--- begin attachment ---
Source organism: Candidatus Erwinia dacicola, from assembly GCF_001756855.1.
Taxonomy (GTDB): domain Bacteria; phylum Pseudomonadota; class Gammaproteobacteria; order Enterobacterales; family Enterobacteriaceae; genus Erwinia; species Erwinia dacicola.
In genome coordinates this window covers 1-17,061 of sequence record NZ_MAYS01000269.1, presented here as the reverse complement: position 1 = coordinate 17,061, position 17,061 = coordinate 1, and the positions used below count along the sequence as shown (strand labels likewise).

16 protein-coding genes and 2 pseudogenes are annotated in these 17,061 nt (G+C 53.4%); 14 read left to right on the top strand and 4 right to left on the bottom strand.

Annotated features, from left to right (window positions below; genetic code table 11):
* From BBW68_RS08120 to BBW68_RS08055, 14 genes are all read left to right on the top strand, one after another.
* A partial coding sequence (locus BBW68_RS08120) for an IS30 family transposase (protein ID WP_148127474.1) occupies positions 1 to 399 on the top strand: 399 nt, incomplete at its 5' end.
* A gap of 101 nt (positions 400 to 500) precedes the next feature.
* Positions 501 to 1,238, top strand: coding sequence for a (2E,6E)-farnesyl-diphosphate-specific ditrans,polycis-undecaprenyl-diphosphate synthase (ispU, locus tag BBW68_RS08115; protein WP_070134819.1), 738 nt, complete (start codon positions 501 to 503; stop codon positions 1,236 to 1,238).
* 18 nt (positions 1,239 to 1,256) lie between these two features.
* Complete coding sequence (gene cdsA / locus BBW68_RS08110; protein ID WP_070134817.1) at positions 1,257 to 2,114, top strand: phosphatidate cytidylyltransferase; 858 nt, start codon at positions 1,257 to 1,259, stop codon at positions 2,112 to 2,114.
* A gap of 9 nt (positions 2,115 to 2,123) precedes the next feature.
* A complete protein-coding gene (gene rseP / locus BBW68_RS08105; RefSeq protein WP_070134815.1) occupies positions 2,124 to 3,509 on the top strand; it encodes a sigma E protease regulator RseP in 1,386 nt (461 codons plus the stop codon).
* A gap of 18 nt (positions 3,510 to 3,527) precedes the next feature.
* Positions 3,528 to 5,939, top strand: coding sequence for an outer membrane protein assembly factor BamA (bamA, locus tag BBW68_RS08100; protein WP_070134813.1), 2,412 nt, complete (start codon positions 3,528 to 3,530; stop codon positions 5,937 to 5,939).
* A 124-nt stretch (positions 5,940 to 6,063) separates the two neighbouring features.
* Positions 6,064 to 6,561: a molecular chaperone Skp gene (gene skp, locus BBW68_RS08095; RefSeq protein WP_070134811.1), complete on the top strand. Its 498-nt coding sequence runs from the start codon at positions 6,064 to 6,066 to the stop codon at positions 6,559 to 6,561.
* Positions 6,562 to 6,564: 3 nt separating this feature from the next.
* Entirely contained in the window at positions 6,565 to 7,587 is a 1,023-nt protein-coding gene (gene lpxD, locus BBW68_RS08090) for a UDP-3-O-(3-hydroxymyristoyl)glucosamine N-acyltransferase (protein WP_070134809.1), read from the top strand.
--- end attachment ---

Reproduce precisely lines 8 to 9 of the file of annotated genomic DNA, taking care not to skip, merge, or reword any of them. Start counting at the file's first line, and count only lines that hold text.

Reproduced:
* A gap of 101 nt (positions 400 to 500) precedes the next feature.
* Positions 501 to 1,238, top strand: coding sequence for a (2E,6E)-farnesyl-diphosphate-specific ditrans,polycis-undecaprenyl-diphosphate synthase (ispU, locus tag BBW68_RS08115; protein WP_070134819.1), 738 nt, complete (start codon positions 501 to 503; stop codon positions 1,236 to 1,238).